- Is AI good or bad? Does it advance human progress or risk our survival?
- Microsoft’s recent study revealed that AI showed capabilities of human reasoning.
Leading Artificial Intelligence [AI] researcher Geoffrey Hinton recently quit Google, citing concerns about the risks of artificial intelligence. He voiced his concerns that the tech might soon outperform the human brain’s information capacity. He termed some threats posed by these chatbots as “quite scary.”
Hinton argued that chatbots can learn on their own and share their expertise. This means that any new knowledge acquired by one copy is automatically distributed to the entire group. This enables chatbots to collect knowledge far beyond the capacity of any individual.
Let us dig deeper into these concerns and understand how much of these concerns are shared by the online world.
What is the level of today’s tech?
There is a general understanding that AI will most likely become super intelligent in the next few decades. But in its current state, AI is merely a tool. It has no ability to “think.” Any chatbot today just translates large amounts of data into numbers and returns the required figures. It can handle complex and ill-formed problems in disciplines such as image recognition, state space searches, model construction, and natural language processing in a reasonably consistent manner.
At the moment, an AI that interprets your language cannot predict your movements. These would be two distinct programs. Artificial intelligence, as of now, does not involve general cognitive processes. We are so far from a refined AI model as depicted in science fiction that we don’t even know what developing a highly intelligent AI entails.
At present, our existing AI models handle specific issues in specific circumstances. They are essentially just sophisticated statistical models. Although this technology is extremely effective, there is no reason to believe that we are developing a powerful general-purpose AI model.
However, a lot of money is being poured these days towards coming closer to a general-purpose AI, both in academia and in industry, but it doesn’t exist yet.
The AI of today is incapable of resolving moral quandaries. Moral issues are not rational; they are subjective and unique to the person who discusses the issue. If AI is told to kill all persons of X demography in a certain place while causing no harm to members of Y population, it will do so without hesitation.
The problem with today’s artificial intelligence
The problem with this approach is that it ignores the sole thing that limits our own intellect, the environment. The universe’s intricacy is incomprehensible. Just because we have a very specialized AI system does not imply that the AI is a specialist in everything.
There is an implicit assumption that morality is something we lose track of as we get smarter. But that is far from the case. Indeed, ethics is a common wisdom among us, though ever-evolving. It is a method of dealing with the complexities of universal problems.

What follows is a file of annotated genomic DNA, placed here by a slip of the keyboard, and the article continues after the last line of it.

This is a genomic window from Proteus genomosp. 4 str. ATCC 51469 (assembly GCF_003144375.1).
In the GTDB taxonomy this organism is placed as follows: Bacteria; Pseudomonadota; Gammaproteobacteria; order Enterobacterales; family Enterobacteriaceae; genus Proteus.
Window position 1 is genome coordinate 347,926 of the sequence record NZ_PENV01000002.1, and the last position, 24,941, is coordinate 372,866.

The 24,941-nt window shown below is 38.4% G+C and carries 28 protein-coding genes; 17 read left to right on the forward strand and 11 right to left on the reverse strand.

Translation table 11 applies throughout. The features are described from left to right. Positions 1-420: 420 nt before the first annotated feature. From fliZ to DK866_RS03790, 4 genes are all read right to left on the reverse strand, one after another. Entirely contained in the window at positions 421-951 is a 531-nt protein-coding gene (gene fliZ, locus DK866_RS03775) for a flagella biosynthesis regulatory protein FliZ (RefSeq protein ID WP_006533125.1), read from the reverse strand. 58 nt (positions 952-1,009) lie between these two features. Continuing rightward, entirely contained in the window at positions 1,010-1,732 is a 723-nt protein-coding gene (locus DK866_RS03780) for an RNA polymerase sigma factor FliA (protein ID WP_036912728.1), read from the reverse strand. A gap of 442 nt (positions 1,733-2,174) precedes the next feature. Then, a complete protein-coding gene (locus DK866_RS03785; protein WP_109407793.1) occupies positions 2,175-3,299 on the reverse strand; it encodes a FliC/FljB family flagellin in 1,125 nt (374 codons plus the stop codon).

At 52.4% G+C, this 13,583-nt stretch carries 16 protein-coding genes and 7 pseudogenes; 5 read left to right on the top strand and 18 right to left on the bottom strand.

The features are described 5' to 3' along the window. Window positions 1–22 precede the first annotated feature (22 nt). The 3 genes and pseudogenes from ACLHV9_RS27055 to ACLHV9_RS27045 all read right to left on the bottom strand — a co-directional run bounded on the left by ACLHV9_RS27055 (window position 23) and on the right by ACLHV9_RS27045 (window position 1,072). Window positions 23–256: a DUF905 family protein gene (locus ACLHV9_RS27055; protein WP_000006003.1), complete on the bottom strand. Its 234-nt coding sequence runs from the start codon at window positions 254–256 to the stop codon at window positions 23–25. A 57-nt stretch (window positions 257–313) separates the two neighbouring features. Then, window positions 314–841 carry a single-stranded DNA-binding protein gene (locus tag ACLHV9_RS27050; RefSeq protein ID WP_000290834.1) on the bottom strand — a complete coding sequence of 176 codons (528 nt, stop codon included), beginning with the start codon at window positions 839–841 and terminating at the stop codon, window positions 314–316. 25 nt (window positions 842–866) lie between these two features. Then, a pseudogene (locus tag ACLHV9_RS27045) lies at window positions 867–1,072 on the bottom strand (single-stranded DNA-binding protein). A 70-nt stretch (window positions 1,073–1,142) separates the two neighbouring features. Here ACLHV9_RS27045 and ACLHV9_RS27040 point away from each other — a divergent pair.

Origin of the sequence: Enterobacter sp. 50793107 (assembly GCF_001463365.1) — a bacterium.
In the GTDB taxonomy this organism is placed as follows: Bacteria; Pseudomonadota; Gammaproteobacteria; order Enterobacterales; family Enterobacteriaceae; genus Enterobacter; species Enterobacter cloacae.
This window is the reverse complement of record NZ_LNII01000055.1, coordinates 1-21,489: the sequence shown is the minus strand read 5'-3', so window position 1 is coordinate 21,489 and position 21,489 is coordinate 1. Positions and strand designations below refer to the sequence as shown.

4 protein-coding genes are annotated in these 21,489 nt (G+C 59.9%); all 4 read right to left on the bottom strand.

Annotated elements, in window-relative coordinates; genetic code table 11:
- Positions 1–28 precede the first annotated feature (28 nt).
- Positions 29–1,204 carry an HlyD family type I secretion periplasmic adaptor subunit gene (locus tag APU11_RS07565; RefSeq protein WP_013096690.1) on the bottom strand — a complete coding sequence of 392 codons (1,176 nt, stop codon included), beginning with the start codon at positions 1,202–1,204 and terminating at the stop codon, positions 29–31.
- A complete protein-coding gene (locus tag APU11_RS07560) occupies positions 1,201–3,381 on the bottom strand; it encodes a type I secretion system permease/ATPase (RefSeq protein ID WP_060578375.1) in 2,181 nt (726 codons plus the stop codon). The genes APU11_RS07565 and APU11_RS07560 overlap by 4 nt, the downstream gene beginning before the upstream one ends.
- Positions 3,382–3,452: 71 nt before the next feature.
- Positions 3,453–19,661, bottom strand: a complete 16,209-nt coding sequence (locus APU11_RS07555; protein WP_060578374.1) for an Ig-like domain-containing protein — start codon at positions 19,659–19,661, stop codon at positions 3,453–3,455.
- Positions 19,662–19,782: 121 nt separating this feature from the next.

AI now has huge economic incentives for development, with billions of dollars in research being spent across a wide range of applications by both private and public organizations. This way, we can say that ruling out quick progress in the next few decades would be foolish.
However, most industries are currently focused on compartmentalized AI, which involves combining numerous separate AIs that each does a certain task very well.
The main question – AI: Good or bad?
The development of AI is frequently viewed as both a threat and an opportunity for humans, depending on a variety of circumstances.
On the one hand, there are concerns about the possible hazards of AI. These include employment displacement, privacy and security concerns, algorithm biases, and the concentration of power in the hands of a few individuals/organizations. These risks, if not appropriately handled, might have severe effects for people, society, and humanity’s general well-being.
Even so, one cannot discount AI’s benefits. It can increase productivity, generate innovation, advance healthcare and science, and address difficult social concerns. AI has the potential to boost human talents, automate monotonous chores, and allow us to make more informed judgements. It provides opportunities for progress in a variety of industries, including education, transportation, agriculture, and others.
The aim is to create and deploy AI in a responsible and ethical manner. We can maximize the good impact of AI while minimizing possible hazards by addressing concerns such as transparency, accountability, justice, and prejudice. It requires collaboration among researchers, policymakers, and industry leaders to ensure that AI is developed and used in ways that align with human values and benefit society.